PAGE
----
Tuesday, July 26, 2005

Lessons from The Prince

I've been reading Machiavelli's The Prince while I sit on a large cash position and accumulate QQQQ shorts at the best prices I can. I found a website that has the entire text available for free here. In chapter 7 there is a passage that is quite relevant to speculators in modern times:


  • States that rise unexpectedly, then, like all other things in nature which are born and grow rapidly, cannot have their foundations and relations with other states fixed in such a way that the first storm will not overthrow them; unless, as is said, those who unexpectedly become princes are men of so much ability that they know they have to be prepared at once to hold that which fortune has thrown into their laps, and that those foundations, which others have laid before they became princes, they must lay afterwards.


I'm no history buff, I don't have the memory for it. But I learned early on to seek out and emulate people with the skills and abilities I wished to acquire. This meant paying attention to both the successes and failures from each technique I could identify and put into use, so the experience that history provides is crucial. I never remember the history, just the lesson. Machiavelli wrote in chapter 6:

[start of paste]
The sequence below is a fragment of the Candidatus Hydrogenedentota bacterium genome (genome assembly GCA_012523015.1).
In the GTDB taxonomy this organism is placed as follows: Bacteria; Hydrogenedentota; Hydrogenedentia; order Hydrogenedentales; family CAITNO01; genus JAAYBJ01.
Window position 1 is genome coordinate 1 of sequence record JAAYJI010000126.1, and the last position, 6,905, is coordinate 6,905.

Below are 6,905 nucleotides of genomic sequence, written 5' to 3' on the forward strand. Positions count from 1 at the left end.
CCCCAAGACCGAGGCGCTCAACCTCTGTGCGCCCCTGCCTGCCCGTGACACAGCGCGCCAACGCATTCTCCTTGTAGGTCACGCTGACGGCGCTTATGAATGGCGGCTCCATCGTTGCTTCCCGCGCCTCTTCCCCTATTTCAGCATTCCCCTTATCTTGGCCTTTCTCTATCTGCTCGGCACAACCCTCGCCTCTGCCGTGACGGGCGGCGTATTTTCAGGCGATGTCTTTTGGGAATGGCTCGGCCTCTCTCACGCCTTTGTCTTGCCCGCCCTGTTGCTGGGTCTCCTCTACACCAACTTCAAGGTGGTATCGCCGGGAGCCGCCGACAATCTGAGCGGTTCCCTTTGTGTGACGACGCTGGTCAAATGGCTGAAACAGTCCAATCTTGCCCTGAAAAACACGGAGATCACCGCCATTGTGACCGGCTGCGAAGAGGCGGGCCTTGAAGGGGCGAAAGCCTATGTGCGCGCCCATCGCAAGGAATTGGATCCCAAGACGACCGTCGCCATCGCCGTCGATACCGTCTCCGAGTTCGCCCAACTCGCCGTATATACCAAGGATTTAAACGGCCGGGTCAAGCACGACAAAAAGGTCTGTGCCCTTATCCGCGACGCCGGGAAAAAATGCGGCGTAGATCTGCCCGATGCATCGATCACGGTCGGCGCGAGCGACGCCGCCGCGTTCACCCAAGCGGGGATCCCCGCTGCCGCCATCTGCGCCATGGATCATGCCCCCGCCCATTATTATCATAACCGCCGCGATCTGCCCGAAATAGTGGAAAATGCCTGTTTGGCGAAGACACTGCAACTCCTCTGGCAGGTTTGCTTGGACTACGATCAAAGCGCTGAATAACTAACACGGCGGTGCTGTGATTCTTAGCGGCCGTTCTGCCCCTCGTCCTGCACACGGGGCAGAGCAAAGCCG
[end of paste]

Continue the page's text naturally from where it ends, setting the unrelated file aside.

• Let no one be surprised if, in speaking of entirely new principalities as I shall do, I adduce the highest examples both of prince and of state; because men, walking almost always in paths beaten by others, and following by imitation their deeds, are yet unable to keep entirely to the ways of others or attain to the power of those they imitate. A wise man ought always to follow the paths beaten by great men, and to imitate those who have been supreme, so that if his ability does not equal theirs, at least it will savour of it.


While The Prince is most known for its cold-blooded tactics, none of us today would have heard of it if it wasn't so self-conscious, strategically calculated, and full of critical insight. You don't need to have cold blood to be a prince in modern America (thank goodness), but you do need ambition, wits, and a little audacity; all of which The Prince delivers.

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